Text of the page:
Medieval Universities, Legal Institutions, and the Commercial Revolution
We present new data documenting medieval Europe’s “Commercial Revolution” using information on the establishment of markets in Germany. We use these data to test whether medieval universities played a causal role in expanding economic activity, examining the foundation of Germany’s first universities after 1386 following the Papal Schism. We find that the trend rate of market establishment breaks upward in 1386 and that this break is greatest where the distance to a university shrank most. There is no differential pre-1386 trend associated with the reduction in distance to a university, and there is no break in trend in 1386 where university proximity did not change. These results are not affected by excluding cities close to universities or cities belonging to territories that included universities. Universities provided training in newly-rediscovered Roman and Canon law; students with legal training served in positions that reduced the uncertainty of trade in medieval Europe. We argue that training in the law, and the consequent development of legal and administrative institutions, was an important channel linking universities and greater economic activity.
Review by Chris Colvin
The “distance to” literature, as I like to call it, has just had an exciting new addition, from Davide Cantoni (University of Munich) and Noam Yuchtman (Haas School of Business, UC Berkeley). As UK readers will know all too well, our tabloid press is quite obsessed with stories about the distance to school (sometimes even more than house prices). In their new working paper (circulated by NEP-HIS on 2012-04-17), Cantoni and Yuchtman apply this English obsession to explain something altogether different; they use the distance to new post-Schism universities as an indicator of human capital in what may well be a 14th-century natural experiment.
Recent contributions to the “distance to” literature include Sascha Becker and Ludger Woessmann’s 2009 QJE article, which uses distance to Wittenberg as an instrument for Protestantism, Jeremiah Dittmar’s 2011 QJE article, which uses distance to Mainz as an instrument for the adoption of the printing press, and, in an interesting combination of the two, Jared Rubin’s working paper, which uses distance from Mainz as an instrument for the spread of Protestantism through the printing press.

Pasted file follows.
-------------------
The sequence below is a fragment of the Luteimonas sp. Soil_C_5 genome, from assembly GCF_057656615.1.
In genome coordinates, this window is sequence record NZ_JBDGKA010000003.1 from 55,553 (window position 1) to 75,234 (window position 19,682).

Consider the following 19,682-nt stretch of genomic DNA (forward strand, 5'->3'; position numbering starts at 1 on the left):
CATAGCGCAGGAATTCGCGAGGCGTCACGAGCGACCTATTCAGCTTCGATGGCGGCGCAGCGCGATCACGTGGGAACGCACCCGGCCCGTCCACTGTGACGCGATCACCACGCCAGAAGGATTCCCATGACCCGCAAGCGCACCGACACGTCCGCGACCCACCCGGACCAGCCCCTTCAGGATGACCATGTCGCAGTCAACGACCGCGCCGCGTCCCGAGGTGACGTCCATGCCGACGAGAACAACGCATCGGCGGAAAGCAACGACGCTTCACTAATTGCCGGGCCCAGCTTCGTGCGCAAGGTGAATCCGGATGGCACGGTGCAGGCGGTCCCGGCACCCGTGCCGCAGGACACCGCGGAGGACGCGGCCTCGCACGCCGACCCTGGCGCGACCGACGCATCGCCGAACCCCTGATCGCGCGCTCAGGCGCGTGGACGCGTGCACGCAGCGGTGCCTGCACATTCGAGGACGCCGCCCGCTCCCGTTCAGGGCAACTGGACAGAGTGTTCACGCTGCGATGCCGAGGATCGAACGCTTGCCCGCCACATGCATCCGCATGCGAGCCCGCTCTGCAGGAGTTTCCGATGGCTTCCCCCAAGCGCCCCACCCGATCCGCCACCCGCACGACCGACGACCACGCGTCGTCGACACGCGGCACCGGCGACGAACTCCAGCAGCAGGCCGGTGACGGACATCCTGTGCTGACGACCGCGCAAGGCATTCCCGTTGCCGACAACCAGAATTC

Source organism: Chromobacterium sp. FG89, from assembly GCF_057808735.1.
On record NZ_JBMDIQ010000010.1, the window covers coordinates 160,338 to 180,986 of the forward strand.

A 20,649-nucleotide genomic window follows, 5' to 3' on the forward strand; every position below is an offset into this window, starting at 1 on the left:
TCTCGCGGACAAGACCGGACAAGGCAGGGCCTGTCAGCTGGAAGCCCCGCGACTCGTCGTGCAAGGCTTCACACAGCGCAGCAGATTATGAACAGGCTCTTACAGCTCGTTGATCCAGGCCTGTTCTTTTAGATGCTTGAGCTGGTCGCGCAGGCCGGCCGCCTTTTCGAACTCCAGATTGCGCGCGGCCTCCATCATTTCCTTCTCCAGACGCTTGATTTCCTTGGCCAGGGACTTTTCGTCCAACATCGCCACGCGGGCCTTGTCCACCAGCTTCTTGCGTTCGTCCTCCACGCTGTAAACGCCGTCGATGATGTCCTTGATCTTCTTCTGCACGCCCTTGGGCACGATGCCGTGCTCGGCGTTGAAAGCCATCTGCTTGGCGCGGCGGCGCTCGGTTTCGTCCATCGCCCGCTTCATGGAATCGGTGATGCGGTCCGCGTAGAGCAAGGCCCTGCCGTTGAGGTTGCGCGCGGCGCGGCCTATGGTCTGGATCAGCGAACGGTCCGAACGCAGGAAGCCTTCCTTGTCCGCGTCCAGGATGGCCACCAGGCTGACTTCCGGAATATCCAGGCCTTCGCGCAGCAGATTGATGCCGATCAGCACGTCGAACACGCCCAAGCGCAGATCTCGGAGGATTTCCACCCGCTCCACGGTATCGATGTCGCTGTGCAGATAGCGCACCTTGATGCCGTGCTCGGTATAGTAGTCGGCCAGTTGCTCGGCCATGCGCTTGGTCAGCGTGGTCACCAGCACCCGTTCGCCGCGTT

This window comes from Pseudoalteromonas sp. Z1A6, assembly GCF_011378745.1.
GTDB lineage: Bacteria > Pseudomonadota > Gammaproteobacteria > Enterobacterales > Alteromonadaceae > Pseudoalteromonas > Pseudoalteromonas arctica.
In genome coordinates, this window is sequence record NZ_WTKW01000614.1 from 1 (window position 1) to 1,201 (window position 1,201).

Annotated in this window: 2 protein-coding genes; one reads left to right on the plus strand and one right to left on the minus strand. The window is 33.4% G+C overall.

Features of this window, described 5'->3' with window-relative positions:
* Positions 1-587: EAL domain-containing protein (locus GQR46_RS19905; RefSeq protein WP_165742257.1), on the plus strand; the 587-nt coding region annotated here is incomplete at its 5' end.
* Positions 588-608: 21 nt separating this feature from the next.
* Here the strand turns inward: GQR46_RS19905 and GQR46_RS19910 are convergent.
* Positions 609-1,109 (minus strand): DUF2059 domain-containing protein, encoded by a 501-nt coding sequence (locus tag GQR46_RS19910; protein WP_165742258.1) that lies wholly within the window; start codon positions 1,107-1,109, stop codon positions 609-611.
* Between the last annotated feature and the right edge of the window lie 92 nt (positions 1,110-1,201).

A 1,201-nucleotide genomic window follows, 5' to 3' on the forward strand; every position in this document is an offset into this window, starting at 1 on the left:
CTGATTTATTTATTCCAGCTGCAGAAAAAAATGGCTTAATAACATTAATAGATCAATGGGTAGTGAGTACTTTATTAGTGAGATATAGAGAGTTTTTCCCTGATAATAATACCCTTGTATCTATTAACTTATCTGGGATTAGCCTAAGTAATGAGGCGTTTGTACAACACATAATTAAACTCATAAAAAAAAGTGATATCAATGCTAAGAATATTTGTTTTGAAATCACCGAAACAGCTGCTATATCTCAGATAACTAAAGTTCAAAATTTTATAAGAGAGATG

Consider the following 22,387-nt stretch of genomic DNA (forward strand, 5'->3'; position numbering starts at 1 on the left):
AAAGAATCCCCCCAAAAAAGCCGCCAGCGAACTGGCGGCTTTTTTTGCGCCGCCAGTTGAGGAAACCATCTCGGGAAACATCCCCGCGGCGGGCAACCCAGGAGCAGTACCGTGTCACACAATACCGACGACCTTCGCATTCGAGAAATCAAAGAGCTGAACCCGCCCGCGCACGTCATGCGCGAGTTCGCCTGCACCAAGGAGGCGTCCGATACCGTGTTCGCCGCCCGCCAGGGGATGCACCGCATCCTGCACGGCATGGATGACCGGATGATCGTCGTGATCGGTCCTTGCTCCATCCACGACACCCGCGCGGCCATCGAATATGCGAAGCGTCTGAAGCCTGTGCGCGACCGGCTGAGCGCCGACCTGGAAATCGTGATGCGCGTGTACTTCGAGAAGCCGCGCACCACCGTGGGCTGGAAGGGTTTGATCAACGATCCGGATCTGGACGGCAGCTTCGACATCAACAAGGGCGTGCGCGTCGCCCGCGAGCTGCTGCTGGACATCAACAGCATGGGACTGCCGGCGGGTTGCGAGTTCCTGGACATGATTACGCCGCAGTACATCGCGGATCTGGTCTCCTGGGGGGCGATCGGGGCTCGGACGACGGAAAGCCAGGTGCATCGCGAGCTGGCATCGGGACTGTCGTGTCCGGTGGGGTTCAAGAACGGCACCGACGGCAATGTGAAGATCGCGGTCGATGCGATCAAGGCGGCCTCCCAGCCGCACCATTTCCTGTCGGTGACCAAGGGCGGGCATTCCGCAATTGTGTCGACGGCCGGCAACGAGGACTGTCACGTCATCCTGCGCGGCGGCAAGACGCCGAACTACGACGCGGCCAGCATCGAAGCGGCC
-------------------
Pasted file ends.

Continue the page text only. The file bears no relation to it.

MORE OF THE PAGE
Whilst these all focussed on questions involving the 16th-century Reformation, Cantoni and Yuchtman look at a much earlier Christian division: the 14th-century Papal, or Western, Schism that led to the Avignon-based Antipopes. Europe’s German areas had no universities before this schism. German states largely chose to follow the Roman pope, as a result of which German academics and students could no longer get to school; German academics found themselves in the antipope’s realms and were exiled. Returning home, they establish their own schools in places like Erfust, Heidelberg and Cologne.
Cantoni and Yuchtman argue that this influx-of-the-educated led to a proliferation of legal education, which in turn facilitated economic exchange and helped lead to the Commercial Revolution and the Rise of the West. Their core “distance to” instrument for education is defined as the change in distance between a market and its closest university following the establishment of a new German university. Markets in the west of the German parts of the Holy Roman Empire saw a larger reduction in this distance-to-school measure than in the east, and the interaction of the timing of universities’ arrival and this change in distance correlates nicely with the founding of organised markets.
As with all papers involving natural experiments of history, the authors devote considerable time convincing readers that the arrival of new universities was truly an exogenous event, that these universities would not have been established were it not for the Papal Schism. One of the ways they do this is with “placebo regressions” involving parts of Europe affected by the Schism, but which saw no change in the trend in university establishment, such as England. However, by their own admission, the most important part of English legal education at the time took place in London, at the Inns of Court, rather than at Oxbridge, which were basically glorified seminaries for the rich; perhaps they could consider the Inns as a de facto university in their next version of the paper. Another placebo regression I would like to see would involve ancient universities (like Northampton, Lucca and Würzburg) that were short-lived: do their results still hold if these failed universities are included?
Unfortunately, Cantoni and Yuchtman decided to distribute their working paper using the NBER, which means it is behind the Great Academic Firewall; only individuals clicking on the paper from within a university network can download it for free. Fortunately, Yuchtman has also uploaded a copy on his personal webpage. I think it is high time for the NBER to stop charging punters to access its papers; members should vote with their feet and distribute their work-in-progress in alternative ways!